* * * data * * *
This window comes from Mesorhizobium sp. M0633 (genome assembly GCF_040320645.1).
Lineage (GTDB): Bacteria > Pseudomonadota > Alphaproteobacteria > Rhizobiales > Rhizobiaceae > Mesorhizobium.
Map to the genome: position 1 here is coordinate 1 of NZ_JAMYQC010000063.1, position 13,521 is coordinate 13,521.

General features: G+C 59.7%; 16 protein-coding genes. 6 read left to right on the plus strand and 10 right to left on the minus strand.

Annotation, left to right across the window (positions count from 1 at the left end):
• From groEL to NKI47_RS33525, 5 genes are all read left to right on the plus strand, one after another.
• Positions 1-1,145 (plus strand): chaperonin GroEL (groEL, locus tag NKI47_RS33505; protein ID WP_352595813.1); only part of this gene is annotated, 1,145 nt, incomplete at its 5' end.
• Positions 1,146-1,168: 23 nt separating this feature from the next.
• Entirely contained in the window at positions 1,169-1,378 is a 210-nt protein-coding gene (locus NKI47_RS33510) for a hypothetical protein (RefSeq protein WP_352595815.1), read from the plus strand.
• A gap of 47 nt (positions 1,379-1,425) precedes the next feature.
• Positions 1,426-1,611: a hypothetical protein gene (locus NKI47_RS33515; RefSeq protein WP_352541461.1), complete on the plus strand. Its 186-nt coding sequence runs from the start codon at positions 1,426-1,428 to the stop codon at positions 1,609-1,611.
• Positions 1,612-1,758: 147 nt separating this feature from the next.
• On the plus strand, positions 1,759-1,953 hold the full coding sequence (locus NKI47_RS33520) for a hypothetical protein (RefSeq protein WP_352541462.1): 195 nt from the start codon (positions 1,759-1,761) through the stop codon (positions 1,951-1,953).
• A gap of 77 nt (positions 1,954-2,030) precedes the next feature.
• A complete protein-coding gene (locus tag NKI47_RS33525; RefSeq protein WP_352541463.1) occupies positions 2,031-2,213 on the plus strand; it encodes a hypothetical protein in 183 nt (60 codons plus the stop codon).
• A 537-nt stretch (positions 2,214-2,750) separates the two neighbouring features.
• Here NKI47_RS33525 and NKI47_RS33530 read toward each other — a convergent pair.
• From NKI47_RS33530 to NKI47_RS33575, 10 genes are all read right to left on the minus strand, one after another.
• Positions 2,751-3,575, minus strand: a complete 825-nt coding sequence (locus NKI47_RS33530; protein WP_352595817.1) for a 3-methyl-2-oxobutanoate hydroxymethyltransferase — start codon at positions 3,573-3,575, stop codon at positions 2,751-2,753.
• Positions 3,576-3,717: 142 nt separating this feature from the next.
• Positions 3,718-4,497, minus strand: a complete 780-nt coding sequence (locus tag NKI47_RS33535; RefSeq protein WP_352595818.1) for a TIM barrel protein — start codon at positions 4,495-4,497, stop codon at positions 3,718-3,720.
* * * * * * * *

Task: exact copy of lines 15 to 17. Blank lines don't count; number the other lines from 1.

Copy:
• A complete protein-coding gene (locus tag NKI47_RS33525; RefSeq protein WP_352541463.1) occupies positions 2,031-2,213 on the plus strand; it encodes a hypothetical protein in 183 nt (60 codons plus the stop codon).
• A 537-nt stretch (positions 2,214-2,750) separates the two neighbouring features.
• Here NKI47_RS33525 and NKI47_RS33530 read toward each other — a convergent pair.